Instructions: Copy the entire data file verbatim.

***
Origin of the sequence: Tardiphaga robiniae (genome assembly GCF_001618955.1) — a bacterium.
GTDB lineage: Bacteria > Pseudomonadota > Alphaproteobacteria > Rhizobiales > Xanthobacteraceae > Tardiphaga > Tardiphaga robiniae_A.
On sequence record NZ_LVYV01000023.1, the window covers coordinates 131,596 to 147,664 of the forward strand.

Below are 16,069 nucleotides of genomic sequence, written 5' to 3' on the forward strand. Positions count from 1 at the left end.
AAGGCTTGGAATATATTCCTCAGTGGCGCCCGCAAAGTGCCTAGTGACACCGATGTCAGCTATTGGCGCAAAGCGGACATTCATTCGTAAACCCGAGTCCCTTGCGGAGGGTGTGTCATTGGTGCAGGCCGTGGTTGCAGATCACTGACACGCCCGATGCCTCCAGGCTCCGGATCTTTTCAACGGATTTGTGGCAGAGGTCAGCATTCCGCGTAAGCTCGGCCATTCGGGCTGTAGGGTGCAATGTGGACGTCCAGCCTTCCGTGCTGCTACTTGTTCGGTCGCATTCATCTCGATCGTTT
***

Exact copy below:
Origin of the sequence: Tardiphaga robiniae (genome assembly GCF_001618955.1) — a bacterium.
GTDB lineage: Bacteria > Pseudomonadota > Alphaproteobacteria > Rhizobiales > Xanthobacteraceae > Tardiphaga > Tardiphaga robiniae_A.
On sequence record NZ_LVYV01000023.1, the window covers coordinates 131,596 to 147,664 of the forward strand.

Below are 16,069 nucleotides of genomic sequence, written 5' to 3' on the forward strand. Positions count from 1 at the left end.
AAGGCTTGGAATATATTCCTCAGTGGCGCCCGCAAAGTGCCTAGTGACACCGATGTCAGCTATTGGCGCAAAGCGGACATTCATTCGTAAACCCGAGTCCCTTGCGGAGGGTGTGTCATTGGTGCAGGCCGTGGTTGCAGATCACTGACACGCCCGATGCCTCCAGGCTCCGGATCTTTTCAACGGATTTGTGGCAGAGGTCAGCATTCCGCGTAAGCTCGGCCATTCGGGCTGTAGGGTGCAATGTGGACGTCCAGCCTTCCGTGCTGCTACTTGTTCGGTCGCATTCATCTCGATCGTTT